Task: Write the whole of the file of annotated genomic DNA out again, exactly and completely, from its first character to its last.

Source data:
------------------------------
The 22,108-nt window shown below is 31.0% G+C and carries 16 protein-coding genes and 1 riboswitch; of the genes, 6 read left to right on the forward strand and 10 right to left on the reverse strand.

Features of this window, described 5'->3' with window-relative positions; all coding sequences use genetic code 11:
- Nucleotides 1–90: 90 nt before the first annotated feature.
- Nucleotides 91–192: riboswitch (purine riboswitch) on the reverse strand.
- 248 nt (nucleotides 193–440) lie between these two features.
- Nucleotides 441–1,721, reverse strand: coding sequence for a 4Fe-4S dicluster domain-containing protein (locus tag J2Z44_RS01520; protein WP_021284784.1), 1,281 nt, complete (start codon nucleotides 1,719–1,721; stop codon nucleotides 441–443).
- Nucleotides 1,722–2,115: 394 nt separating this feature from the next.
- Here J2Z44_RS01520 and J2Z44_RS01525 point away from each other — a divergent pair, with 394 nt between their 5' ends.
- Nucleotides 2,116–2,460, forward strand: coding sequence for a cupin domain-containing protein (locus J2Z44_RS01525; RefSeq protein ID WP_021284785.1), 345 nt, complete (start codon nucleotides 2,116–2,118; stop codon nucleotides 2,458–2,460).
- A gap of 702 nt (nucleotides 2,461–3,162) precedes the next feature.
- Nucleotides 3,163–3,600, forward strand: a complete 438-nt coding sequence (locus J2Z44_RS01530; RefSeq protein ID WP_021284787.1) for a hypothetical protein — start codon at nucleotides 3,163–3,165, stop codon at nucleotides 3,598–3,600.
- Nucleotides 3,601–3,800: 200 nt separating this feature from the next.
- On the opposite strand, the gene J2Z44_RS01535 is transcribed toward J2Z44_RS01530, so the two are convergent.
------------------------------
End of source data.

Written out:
The 22,108-nt window shown below is 31.0% G+C and carries 16 protein-coding genes and 1 riboswitch; of the genes, 6 read left to right on the forward strand and 10 right to left on the reverse strand.

Features of this window, described 5'->3' with window-relative positions; all coding sequences use genetic code 11:
- Nucleotides 1–90: 90 nt before the first annotated feature.
- Nucleotides 91–192: riboswitch (purine riboswitch) on the reverse strand.
- 248 nt (nucleotides 193–440) lie between these two features.
- Nucleotides 441–1,721, reverse strand: coding sequence for a 4Fe-4S dicluster domain-containing protein (locus tag J2Z44_RS01520; protein WP_021284784.1), 1,281 nt, complete (start codon nucleotides 1,719–1,721; stop codon nucleotides 441–443).
- Nucleotides 1,722–2,115: 394 nt separating this feature from the next.
- Here J2Z44_RS01520 and J2Z44_RS01525 point away from each other — a divergent pair, with 394 nt between their 5' ends.
- Nucleotides 2,116–2,460, forward strand: coding sequence for a cupin domain-containing protein (locus J2Z44_RS01525; RefSeq protein ID WP_021284785.1), 345 nt, complete (start codon nucleotides 2,116–2,118; stop codon nucleotides 2,458–2,460).
- A gap of 702 nt (nucleotides 2,461–3,162) precedes the next feature.
- Nucleotides 3,163–3,600, forward strand: a complete 438-nt coding sequence (locus J2Z44_RS01530; RefSeq protein ID WP_021284787.1) for a hypothetical protein — start codon at nucleotides 3,163–3,165, stop codon at nucleotides 3,598–3,600.
- Nucleotides 3,601–3,800: 200 nt separating this feature from the next.
- On the opposite strand, the gene J2Z44_RS01535 is transcribed toward J2Z44_RS01530, so the two are convergent.